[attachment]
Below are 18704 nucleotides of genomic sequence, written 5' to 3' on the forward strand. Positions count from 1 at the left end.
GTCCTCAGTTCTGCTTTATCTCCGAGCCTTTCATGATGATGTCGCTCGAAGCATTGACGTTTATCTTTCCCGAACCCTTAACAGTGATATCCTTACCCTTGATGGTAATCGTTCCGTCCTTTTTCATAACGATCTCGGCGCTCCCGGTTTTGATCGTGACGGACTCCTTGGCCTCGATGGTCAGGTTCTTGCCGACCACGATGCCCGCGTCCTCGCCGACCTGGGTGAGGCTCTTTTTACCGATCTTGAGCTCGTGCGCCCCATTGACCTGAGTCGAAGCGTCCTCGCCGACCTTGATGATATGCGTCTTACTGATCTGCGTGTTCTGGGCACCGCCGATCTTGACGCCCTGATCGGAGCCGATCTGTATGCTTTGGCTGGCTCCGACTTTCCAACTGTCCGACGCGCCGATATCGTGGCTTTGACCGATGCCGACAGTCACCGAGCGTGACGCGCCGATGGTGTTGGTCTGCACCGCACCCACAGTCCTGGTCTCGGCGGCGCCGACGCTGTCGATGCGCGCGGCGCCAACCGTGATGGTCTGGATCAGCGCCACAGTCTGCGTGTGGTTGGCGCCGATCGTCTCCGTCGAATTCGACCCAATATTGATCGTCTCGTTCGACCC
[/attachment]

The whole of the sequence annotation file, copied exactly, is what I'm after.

Below are 18704 nucleotides of genomic sequence, written 5' to 3' on the forward strand. Positions count from 1 at the left end.
GTCCTCAGTTCTGCTTTATCTCCGAGCCTTTCATGATGATGTCGCTCGAAGCATTGACGTTTATCTTTCCCGAACCCTTAACAGTGATATCCTTACCCTTGATGGTAATCGTTCCGTCCTTTTTCATAACGATCTCGGCGCTCCCGGTTTTGATCGTGACGGACTCCTTGGCCTCGATGGTCAGGTTCTTGCCGACCACGATGCCCGCGTCCTCGCCGACCTGGGTGAGGCTCTTTTTACCGATCTTGAGCTCGTGCGCCCCATTGACCTGAGTCGAAGCGTCCTCGCCGACCTTGATGATATGCGTCTTACTGATCTGCGTGTTCTGGGCACCGCCGATCTTGACGCCCTGATCGGAGCCGATCTGTATGCTTTGGCTGGCTCCGACTTTCCAACTGTCCGACGCGCCGATATCGTGGCTTTGACCGATGCCGACAGTCACCGAGCGTGACGCGCCGATGGTGTTGGTCTGCACCGCACCCACAGTCCTGGTCTCGGCGGCGCCGACGCTGTCGATGCGCGCGGCGCCAACCGTGATGGTCTGGATCAGCGCCACAGTCTGCGTGTGGTTGGCGCCGATCGTCTCCGTCGAATTCGACCCAATATTGATCGTCTCGTTCGACCC